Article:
Educating Sarah Palin

There is currently a high probability that Sarah Palin will run for President in 2012. This is not based on her qualifications, but on her strength as a symbol for Republicans who are suspicious of advanced education and secularism.

As things stand now, it appears that a Palin campaign would be just like McCain's, but without his moderating influence. It would most likely be a very divisive campaign, fought at the level of fear, insinuation, holier-than-thou moralizing, and dirty tricks. That is, yet another a campaign that would harm America regardless of who wins.

As a Democrat, I would rather have a Republican win a campaign focused on constructive debate and including all elements of our society, than have Obama or some other Democrat win a second term by vanquishing yet another destructive, McCarthy/Nixon/Bush-ish Republican attack. But given that Palin is likely to run, is there anything that can be done now to raise the level of the 2012 campaign?

I think there is. I think that Obama should have as one of his priorities the "education" of Sarah Palin, with an eye toward the level of debate of the 2012 presidential election.

This does not mean that he should try in any way to convert her into a progressive. In fact, that would be a mistake, because if that happened, someone else, maybe someone even less likely to run a responsible campaign, would run as the Republican candidate. Instead, what Obama should do is to give Palin a voice in the Obama administration. Not in a central position with a title and real power (because she is not yet qualified for that), but in an advisory capacity, where she would have a genuine opportunity to shape national policy through the force of her ideas.

A straightforward way to implement this, for example, would be for Obama to ask groups of governors (including Sarah Palin) to produce executive advisory reports on topics of interest to their states. Palin should be included in both energy and wildlife related committees, and any others that might apply. President Obama should take an active part in these governors' groups, and Governor Palin should be asked to take on a leadership role as well.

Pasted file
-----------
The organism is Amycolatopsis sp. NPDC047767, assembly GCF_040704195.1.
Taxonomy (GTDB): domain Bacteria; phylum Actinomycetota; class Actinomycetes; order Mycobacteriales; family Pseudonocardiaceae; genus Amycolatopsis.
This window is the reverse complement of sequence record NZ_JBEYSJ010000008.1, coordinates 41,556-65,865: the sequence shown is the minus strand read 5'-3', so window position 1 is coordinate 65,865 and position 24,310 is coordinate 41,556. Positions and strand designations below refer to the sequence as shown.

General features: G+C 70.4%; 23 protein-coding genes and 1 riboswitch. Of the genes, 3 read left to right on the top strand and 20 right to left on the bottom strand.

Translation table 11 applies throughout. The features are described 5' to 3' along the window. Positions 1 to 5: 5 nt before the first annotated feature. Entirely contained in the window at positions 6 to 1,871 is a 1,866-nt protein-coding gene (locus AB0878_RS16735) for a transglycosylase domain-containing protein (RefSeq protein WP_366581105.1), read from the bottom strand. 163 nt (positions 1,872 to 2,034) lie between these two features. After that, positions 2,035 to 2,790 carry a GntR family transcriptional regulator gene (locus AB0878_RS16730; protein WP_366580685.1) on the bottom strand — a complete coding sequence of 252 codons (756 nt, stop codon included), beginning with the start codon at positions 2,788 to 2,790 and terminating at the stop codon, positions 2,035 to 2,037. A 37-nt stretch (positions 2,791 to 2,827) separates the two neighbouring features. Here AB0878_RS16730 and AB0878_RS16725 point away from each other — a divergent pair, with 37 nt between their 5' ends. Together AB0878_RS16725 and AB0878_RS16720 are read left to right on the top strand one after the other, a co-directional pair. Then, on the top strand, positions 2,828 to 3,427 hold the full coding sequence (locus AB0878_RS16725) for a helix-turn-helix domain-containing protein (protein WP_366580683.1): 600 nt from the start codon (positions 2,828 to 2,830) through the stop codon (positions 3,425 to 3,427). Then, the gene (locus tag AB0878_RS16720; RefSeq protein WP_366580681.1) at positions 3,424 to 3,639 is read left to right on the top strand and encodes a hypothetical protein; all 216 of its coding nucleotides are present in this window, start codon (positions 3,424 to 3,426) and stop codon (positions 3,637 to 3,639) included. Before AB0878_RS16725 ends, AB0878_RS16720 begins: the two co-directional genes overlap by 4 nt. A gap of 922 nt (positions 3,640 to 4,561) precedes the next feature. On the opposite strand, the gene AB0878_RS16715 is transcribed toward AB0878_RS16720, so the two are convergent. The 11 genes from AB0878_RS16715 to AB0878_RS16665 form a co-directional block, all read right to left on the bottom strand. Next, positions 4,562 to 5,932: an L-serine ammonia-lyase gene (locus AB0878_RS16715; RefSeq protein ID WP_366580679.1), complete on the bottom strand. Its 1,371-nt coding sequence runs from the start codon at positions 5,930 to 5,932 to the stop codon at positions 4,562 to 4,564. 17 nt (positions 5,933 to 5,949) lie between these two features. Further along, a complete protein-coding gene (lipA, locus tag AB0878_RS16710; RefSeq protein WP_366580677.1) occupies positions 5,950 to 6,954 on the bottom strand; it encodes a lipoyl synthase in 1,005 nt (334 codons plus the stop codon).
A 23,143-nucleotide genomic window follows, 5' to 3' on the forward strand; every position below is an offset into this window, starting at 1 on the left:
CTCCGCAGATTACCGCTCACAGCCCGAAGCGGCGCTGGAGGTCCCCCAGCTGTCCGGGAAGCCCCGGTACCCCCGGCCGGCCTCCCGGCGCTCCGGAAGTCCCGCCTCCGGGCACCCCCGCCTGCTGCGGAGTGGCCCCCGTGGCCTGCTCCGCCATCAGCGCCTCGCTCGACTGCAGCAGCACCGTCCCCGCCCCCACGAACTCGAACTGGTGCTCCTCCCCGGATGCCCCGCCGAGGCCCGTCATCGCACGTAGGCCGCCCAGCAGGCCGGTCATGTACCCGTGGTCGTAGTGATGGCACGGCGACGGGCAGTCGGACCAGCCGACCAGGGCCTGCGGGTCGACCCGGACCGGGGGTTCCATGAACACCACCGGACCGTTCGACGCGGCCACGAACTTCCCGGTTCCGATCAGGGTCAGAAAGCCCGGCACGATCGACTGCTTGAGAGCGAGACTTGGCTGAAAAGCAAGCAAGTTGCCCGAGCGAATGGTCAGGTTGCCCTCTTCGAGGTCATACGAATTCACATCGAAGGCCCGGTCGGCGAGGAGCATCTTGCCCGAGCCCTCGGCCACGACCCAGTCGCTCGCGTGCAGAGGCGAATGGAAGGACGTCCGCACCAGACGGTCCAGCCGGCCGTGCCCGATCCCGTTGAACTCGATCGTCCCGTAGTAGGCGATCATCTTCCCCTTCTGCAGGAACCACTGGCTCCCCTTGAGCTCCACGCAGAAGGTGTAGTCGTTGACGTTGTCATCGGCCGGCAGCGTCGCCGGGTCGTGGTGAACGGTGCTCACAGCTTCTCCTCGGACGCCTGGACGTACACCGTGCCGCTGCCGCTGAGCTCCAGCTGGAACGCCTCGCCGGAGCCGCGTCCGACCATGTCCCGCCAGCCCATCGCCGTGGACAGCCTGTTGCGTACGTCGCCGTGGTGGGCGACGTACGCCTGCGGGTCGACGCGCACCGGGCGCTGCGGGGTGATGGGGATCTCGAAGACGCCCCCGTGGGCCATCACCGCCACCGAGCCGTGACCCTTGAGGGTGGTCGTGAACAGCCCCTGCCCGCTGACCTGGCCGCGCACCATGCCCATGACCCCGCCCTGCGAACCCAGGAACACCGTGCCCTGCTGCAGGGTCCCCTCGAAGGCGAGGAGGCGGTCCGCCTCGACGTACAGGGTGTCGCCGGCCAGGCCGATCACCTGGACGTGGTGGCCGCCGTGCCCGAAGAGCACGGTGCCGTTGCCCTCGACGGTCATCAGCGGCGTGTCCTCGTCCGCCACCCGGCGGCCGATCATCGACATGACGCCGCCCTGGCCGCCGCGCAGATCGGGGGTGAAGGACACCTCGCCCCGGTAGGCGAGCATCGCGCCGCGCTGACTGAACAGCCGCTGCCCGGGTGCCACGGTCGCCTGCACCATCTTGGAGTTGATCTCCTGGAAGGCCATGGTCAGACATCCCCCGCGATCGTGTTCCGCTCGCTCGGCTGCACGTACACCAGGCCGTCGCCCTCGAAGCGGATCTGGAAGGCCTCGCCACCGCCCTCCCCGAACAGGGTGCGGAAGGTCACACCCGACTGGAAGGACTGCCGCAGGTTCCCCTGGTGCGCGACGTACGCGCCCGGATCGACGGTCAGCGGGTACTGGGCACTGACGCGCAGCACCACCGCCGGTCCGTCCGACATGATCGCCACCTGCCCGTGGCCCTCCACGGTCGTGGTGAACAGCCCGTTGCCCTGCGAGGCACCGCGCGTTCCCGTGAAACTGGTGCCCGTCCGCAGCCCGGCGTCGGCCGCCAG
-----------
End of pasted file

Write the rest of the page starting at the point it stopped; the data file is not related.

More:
This would be valuable experience for Palin in two ways. First, in a group consisting of governors and presidents, hopefully only good ideas would survive. Even if she herself did not produce much in this regard, the experience of taking part in such a process at a national level would provide her with context that was desperately lacking in the 2008 campaign. Second, by working personally with Obama and with a diversity of governors and members of Obama's cabinet, I believe that she will lose her fear of them. They will become colleagues. At a minimum, this will provide a degree of collegiality that was sadly missing in 2008.

In short, ironically, perhaps the best thing that Obama can do to prepare for 2012 is to help prepare his most likely opponent. This is a win-win for everyone. Her participation in these national groups will add essential breadth and depth to her candidacy. Her input will make the product of the groups more representative of the national consensus. The campaign will most likely be far less harmful to the nation. And, in the event that she actually won the election, the experience could make her a much better president than she would be otherwise.

One might imagine that Palin would be unwilling to partake in this process, because it could lose her her Mackerick™ spurs. This would be a decision she would have to make. I think the governors advisory groups are a good idea in any case (something like that seems to be gather steam even now, before the inauguration), and I think it would be her loss if she decided not to participate, or if her participation was obstructive rather than constructive. In any case, I think the attempt should be made to include her.

Greg Shenaut

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